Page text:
Frequently Asked Questions
Ordre des ingénieurs du Quebec
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    Frequently Asked Questions

    Scope of practice and competency Open

    Trustee

    Am I required to hire an engineer for the work I wish to carry out?

    The Engineers Act lists the kinds of work that fall within the exclusive practice of an engineer. Section 2 specifies in particular:
    ...the foundations, framework and electrical and mechanical systems of buildings the cost of which exceeds $100,000 and of public buildings within the meaning of the Public Buildings Safety Act (chapter S-3).
    In other words, only an engineer may provide consultations or opinions, make measurements, produce layouts, prepare reports, computations, designs, drawings, plans and specifications or inspect or supervise job sites with respect to the work designated in section 2 of the Act.

    Dangerous work

    The work being performed at my neighbour's place looks very dangerous and I believe it poses a risk to them or to me, my children, my property and my belongings. What can I do?

    Contact your municipality which has the necessary authority to ensure public safety within its territory.

    Mandatory course on professionalism Open

    General information

    This mandatory course is available online in the Génie formation catalogue on our Web site at www.oiq.qc.ca. You have until May 15, 2013 to pass it. Only members who are registered as retired on the Roll of the OIQ and those who passed their professional examination after September 1, 2011 are exempt from this course.

    Once you have passed the course, it will be entered in your continuing education file and 2.5 hours will be counted toward the minimum requirement of 30 hours for the reference period. Please note that it may take two weeks after you pass the course online for the course to be entered in your file.

    Technical support

    System Requirements

    Supported Operating System:
    - Mac OSX 10.6 and up;
    - Windows XP;
    - Windows Vista;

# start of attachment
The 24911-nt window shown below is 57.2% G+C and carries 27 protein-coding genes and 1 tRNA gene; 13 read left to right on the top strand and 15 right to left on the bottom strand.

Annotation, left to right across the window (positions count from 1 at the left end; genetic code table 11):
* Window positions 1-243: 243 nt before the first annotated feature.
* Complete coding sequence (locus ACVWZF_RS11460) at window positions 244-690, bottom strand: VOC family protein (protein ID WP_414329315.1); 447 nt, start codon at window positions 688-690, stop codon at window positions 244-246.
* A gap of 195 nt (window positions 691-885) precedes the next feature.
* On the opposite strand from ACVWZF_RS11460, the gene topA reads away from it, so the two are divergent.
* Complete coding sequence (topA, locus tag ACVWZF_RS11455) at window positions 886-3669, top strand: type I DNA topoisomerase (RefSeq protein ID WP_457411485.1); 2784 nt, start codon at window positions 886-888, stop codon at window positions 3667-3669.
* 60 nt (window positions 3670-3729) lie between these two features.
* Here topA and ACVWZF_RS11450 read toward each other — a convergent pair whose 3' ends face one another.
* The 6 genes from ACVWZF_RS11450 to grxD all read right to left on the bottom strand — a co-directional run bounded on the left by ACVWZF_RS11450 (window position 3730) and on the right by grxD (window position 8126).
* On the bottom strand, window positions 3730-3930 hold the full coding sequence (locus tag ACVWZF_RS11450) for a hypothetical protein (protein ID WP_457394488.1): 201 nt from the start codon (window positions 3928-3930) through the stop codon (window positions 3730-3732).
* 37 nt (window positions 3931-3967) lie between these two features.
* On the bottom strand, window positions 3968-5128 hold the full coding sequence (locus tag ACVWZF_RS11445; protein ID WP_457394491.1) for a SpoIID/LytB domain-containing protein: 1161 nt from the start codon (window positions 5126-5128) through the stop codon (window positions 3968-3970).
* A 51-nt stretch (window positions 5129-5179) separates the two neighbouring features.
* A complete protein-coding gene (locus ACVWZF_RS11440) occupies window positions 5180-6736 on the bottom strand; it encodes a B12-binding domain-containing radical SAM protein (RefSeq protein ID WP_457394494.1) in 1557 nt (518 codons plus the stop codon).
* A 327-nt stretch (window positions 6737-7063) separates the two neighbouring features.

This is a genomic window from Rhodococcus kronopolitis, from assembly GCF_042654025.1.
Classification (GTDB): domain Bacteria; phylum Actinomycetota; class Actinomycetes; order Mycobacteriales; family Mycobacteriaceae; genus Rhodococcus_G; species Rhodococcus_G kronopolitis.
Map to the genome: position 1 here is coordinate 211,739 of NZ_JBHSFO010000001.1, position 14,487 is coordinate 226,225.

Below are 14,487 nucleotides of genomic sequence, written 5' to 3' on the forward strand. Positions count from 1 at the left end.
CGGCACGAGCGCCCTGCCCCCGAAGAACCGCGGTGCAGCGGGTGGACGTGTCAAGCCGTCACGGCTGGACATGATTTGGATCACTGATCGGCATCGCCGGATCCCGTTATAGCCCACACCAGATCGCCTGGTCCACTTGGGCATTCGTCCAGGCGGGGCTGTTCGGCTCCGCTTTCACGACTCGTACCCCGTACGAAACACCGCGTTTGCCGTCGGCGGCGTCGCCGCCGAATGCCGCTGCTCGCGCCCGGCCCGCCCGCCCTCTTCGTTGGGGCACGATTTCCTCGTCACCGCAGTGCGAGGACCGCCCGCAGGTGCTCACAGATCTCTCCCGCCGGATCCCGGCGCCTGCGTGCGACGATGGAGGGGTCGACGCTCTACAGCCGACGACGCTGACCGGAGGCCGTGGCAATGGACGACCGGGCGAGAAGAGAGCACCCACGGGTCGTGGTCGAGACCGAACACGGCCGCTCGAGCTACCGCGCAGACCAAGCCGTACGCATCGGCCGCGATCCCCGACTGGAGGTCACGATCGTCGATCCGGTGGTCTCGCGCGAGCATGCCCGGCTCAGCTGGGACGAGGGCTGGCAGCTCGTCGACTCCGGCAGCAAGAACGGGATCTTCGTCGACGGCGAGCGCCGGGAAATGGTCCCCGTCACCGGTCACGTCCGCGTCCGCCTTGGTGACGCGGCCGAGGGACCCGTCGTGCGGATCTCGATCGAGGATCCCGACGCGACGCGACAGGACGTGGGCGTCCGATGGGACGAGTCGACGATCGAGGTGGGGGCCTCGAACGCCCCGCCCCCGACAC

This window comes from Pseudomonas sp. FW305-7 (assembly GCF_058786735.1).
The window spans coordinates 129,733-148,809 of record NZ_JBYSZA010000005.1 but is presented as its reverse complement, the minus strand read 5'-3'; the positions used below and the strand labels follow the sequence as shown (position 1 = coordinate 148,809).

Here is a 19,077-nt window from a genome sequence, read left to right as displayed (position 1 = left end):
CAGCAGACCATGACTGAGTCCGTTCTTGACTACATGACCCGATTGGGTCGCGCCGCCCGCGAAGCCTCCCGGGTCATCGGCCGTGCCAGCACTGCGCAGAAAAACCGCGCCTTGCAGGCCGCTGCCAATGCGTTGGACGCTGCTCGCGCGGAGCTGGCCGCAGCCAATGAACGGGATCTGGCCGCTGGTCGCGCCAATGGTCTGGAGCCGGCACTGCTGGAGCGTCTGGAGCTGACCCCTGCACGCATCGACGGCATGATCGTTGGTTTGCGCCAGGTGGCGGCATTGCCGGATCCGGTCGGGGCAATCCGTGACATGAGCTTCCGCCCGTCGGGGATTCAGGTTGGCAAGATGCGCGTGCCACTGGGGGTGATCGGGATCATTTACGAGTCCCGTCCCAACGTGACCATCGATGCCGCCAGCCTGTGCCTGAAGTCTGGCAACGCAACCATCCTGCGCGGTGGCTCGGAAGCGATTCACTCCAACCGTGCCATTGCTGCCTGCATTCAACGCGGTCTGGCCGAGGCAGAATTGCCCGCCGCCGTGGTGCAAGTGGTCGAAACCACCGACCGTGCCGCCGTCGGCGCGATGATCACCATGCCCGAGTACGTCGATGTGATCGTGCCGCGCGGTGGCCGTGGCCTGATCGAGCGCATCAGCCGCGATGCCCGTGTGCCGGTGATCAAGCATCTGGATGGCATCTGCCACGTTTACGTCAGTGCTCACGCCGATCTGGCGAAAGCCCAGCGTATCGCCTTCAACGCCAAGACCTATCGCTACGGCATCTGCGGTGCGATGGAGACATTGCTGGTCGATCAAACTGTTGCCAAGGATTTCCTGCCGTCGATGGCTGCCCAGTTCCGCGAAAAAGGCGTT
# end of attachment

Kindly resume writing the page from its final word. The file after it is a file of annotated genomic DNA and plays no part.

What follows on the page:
- Windows 7.

    Supported browsers:
    - Internet Explorer 7.0 and up;
    - Firefox 3.6 and up;
    - Chrome 12.0 and up;
    - Safari 5.0 and up.

    The latest update of Flash is also required.

    If you don’t know the technical specifications of your computer, you may find more information by going on this site: http://supportdetails.com/

    Technical issues ?

    The screen stays black and cannot close:
    - Press Escape (ESC) on your keyboard to close the window.

    The button Continue stays locked:
    - All the videos must be seen entirely. You need to let the video play without fast-fowarding before going to the next step. If the button Continue stays locked, it’s because one of the video hasn’t been played entirely.

    A part of the user interface seem missing:
    - Press F11 to put the interface in full screen and/or verify the screen resolution of your computer.

    The videos are loading very slowly:
    - Please make sure that your internet connection is not limited and that your computer meets the minimum requirements as explained above (see Supported Operating System).

    Please note that if you do the course at work, you may experience technical issues related to the limitations of your company’s server access for security reasons. Please contact your computer support to check if they can help you. For any technical problems, feel free to contact us at 1-855-DEVPROF

    Business ethics Open

    Ethics